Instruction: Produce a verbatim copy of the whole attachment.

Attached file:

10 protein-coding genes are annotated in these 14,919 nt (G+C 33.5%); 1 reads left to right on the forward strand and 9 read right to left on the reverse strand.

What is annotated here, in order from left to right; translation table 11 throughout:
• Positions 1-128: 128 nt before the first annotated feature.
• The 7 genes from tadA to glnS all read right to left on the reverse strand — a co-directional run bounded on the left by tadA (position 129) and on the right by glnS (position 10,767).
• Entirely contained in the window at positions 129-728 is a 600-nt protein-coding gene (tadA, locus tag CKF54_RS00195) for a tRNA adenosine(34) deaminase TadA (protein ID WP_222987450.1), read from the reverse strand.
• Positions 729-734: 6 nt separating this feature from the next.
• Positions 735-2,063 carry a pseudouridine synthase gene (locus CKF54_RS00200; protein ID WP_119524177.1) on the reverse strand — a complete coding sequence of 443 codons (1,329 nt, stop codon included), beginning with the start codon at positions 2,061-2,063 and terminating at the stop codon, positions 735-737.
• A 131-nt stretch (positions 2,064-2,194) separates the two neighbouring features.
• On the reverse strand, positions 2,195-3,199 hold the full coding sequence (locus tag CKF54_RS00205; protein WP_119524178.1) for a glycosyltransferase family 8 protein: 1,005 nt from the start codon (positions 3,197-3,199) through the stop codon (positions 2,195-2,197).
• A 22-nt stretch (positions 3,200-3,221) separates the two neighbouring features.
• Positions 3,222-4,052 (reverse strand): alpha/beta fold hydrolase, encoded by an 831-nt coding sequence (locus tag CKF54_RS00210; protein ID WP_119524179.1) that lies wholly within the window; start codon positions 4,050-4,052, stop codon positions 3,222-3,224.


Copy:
10 protein-coding genes are annotated in these 14,919 nt (G+C 33.5%); 1 reads left to right on the forward strand and 9 read right to left on the reverse strand.

What is annotated here, in order from left to right; translation table 11 throughout:
• Positions 1-128: 128 nt before the first annotated feature.
• The 7 genes from tadA to glnS all read right to left on the reverse strand — a co-directional run bounded on the left by tadA (position 129) and on the right by glnS (position 10,767).
• Entirely contained in the window at positions 129-728 is a 600-nt protein-coding gene (tadA, locus tag CKF54_RS00195) for a tRNA adenosine(34) deaminase TadA (protein ID WP_222987450.1), read from the reverse strand.
• Positions 729-734: 6 nt separating this feature from the next.
• Positions 735-2,063 carry a pseudouridine synthase gene (locus CKF54_RS00200; protein ID WP_119524177.1) on the reverse strand — a complete coding sequence of 443 codons (1,329 nt, stop codon included), beginning with the start codon at positions 2,061-2,063 and terminating at the stop codon, positions 735-737.
• A 131-nt stretch (positions 2,064-2,194) separates the two neighbouring features.
• On the reverse strand, positions 2,195-3,199 hold the full coding sequence (locus tag CKF54_RS00205; protein WP_119524178.1) for a glycosyltransferase family 8 protein: 1,005 nt from the start codon (positions 3,197-3,199) through the stop codon (positions 2,195-2,197).
• A 22-nt stretch (positions 3,200-3,221) separates the two neighbouring features.
• Positions 3,222-4,052 (reverse strand): alpha/beta fold hydrolase, encoded by an 831-nt coding sequence (locus tag CKF54_RS00210; protein ID WP_119524179.1) that lies wholly within the window; start codon positions 4,050-4,052, stop codon positions 3,222-3,224.